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Drinks Underwater
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A wonderful weekend. Heather and I spent most of Saturday catching up on various put-off chores: cleaning the house, buying some fruit and vegetables, doing laundry, and so on. We were fairly exhausted by late afternoon, but then Susan came over, and having company perked us up. For dinner we had roasted vegetables, fresh garlic bread with olive oil and vinegar, corn on the cob (picked that morning, we were told), and some fruit. Then we took BART into the city, which was far more difficult than usual since work was being done at one station, causing various delays, fewer trains, etc. It sucked, but we made it into the city and headed for the Make Out Room to see Writers With Drinks, hosted by the inimitable Daphne Gottlieb (taking over emcee duties since Charliegirl was out of town, alas; it would've been nice to see her). We joined up with Michaela Roessner (who was reading, and was the reason I'd wanted to go) and Lisa Goldstein, and chatted until the show started.

It was a good line-up. W. Kamau Bell did a funny, if lamentably short, bit of stand-up. Jen Collins read erotica, and Jon Longhi did an hilarious reading from his book Wake Up and Smell the Beer (which Heather bought after the show). Then intermission, and greeting various other people we knew and/or vaguely recognized. Mikey read first after intermission, from her story "Inside Outside", which is madcap and wonderful; made me want to go reread the story. Malka Geffen read poetry, some of it very good indeed, though I suspect her work is better on the page than on the stage. The last reader was Tamim Ansary (who is probably best known for the piece he wrote post-9/11, "An Afghan-American Speaks", which was widely circulated via e-mail after the attacks). He didn't read, but told a moving, magical story about his childhood in Afghanistan and his return there many decades later, after the Taliban fell. Quite a strong note on which to end the evening!

Afterward, Mikey kindly offered to give us a ride back to Oakland. I sat up front and talked with her about books and so on, about my first novel, my hopes and worries, the new book I'm starting. She dropped us off, and Heather and I saw Susan off on her way home safely, then headed up to bed shortly after, since the long day had wiped us out.

Today, Sunday, we puttered around in the morning, then decided the rest of the laundry and housework could wait. We headed over to Lakeshore to get lunch, and to go to the stationery store. My current notebook only has about a dozen pages left in it, and since I expect to handwrite great swaths of the Bridges novel, I wanted to get a fresh notebook for a new beginning and all that. I bought a new pen, and a nice big unlined spiral-bound notebook, with pages thick enough that ink doesn't bleed through, allowing me to write on both sides, and a good sturdy cover. The cover had a picture of a cello on the front, which was not awful but also wasn't particularly apropos. (Later, at home, I tore off the cello picture, printed this photo on glossy paper, and pasted it where the cello had been -- the notebook is much better, now.) Heather and I went from there up to Lake Anza in the Berkeley Hills, and spent the hot afternoon swimming. Well, Heather swam, being a good swimmer -- I mostly just splashed around and floated on my back and did somersaults. When we got tired of that, we drove down to Berkeley and went to a café to write for a bit (and drink Italian sodas, it being too hot for anything else). I filled three pages in the notebook, and the Bridges novel moves on. I'm in that capacious magpie phase, where every neat idea or interesting fact or arresting image I encounter is examined to see whether or not I can fit it into the narrative, to discover if it would reflect or enrich or enliven. I love this part of writing a book -- the discovery, the energy, the freshness, the obsession.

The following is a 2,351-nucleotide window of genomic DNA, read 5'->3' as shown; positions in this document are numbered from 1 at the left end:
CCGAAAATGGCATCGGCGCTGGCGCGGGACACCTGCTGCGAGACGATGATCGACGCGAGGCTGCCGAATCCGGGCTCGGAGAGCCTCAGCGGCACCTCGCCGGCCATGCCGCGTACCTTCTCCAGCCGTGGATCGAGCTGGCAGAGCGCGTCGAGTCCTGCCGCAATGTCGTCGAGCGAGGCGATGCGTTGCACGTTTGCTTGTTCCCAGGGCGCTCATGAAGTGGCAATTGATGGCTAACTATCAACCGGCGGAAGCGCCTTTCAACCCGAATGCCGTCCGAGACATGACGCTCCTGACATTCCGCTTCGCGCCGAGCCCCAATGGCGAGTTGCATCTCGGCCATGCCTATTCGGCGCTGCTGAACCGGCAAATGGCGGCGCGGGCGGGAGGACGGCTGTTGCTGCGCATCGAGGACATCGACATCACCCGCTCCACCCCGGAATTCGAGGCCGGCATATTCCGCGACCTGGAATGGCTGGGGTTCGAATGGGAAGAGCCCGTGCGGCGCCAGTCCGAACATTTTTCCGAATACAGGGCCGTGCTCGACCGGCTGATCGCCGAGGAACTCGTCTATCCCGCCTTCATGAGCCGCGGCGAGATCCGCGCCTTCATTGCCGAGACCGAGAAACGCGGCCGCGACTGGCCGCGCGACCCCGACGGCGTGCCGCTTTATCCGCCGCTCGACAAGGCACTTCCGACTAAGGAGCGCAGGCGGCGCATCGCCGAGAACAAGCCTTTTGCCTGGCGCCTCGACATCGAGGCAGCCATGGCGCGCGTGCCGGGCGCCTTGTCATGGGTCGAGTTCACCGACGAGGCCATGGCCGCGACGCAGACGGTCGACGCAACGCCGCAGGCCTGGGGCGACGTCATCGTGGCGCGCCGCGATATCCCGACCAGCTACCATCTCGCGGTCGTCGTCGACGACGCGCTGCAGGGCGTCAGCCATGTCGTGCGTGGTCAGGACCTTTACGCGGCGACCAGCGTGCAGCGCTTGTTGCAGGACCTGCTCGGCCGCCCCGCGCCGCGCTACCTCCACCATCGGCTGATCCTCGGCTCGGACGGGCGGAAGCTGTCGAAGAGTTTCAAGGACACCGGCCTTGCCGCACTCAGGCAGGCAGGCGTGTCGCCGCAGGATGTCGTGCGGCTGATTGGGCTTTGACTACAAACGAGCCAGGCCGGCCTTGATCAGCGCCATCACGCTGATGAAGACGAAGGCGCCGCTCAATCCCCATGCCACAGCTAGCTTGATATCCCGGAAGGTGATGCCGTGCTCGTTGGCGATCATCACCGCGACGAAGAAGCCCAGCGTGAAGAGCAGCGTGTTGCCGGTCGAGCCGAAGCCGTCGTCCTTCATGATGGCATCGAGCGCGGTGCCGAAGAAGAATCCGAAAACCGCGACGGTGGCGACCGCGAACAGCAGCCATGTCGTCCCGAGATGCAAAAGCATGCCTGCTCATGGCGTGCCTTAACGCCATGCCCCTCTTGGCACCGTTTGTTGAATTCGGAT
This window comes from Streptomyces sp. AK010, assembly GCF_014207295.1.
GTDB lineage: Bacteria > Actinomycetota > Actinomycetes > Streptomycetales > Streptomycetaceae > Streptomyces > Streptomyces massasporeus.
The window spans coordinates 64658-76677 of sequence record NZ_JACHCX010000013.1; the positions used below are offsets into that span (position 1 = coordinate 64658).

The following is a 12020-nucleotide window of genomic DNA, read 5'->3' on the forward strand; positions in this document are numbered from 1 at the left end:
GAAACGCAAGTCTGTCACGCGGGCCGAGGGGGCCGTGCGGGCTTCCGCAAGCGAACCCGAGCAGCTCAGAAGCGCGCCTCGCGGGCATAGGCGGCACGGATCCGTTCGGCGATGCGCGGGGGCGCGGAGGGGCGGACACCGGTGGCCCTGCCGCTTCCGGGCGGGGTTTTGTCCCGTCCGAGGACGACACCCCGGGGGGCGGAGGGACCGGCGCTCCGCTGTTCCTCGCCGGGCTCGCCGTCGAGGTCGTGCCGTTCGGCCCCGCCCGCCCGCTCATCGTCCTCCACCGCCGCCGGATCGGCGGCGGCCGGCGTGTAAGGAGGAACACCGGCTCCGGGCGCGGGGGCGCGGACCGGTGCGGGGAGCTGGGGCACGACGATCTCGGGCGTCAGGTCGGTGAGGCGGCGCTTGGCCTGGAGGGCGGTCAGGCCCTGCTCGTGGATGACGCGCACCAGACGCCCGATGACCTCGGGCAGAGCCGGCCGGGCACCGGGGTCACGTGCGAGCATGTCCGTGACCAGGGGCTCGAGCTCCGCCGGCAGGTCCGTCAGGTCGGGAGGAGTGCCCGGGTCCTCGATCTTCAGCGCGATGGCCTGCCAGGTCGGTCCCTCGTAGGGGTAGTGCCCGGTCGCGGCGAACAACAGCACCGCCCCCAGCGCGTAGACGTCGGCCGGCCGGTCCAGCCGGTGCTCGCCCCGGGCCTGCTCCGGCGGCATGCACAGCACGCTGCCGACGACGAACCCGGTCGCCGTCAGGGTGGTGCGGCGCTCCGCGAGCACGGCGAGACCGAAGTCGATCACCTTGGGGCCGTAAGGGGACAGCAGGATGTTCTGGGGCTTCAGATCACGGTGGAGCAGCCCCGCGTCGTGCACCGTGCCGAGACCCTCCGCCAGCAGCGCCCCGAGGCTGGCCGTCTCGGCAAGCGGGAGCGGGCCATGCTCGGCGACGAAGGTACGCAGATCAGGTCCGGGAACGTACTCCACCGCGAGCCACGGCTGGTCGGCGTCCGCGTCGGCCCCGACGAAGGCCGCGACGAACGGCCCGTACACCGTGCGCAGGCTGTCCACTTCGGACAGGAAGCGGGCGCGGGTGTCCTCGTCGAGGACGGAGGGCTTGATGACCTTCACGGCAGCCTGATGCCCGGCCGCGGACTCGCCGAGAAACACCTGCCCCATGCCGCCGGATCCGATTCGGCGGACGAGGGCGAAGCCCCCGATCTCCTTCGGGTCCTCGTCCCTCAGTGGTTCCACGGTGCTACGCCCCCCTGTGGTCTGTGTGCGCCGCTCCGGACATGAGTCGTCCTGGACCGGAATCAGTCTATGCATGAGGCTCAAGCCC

We came home, fairly well tuckered, just in time for the early evening golden half hour of sunlight in the living room, where everything seems drenched in magical luminescence, the air filled with diffused gold. I sat on the couch and read about Tom Ripley, awash in beautiful atmosphere.

And later I convinced Heather to play some head-to-head Halo, and we stalked each other with plasma grenades and rocket launchers through alien corridors. Couldn't have been better, really. After a while she watched The Company, and I watched with her until I determined that there was, indeed, a complete absence of plot. For Heather, the dance performances were enough to carry the show, but that wasn't sufficient for me. I've got a real artistic blindness when it comes to dance -- I can admire the athleticism and dedication, but it doesn't do much for me as a viewer.

She went to bed after the movie, and I finished reading The Talented Mr. Ripley (quite good) and began Ripley Under Ground (the beginning is rather silly, but I'm holding out hope). I am mysteriously not yet tired, so here I am, taking a break from genteel sociopathology to write up the weekend while it is still fresh and fine in my mind.

This week is apt to be a busy one. Heather has plans every night, and I have things to accomplish, too. It's a good thing I have this Wednesday off -- I should be able to catch up on things then, finish our laundry, run my necessary errands. And probably write another journal entry...

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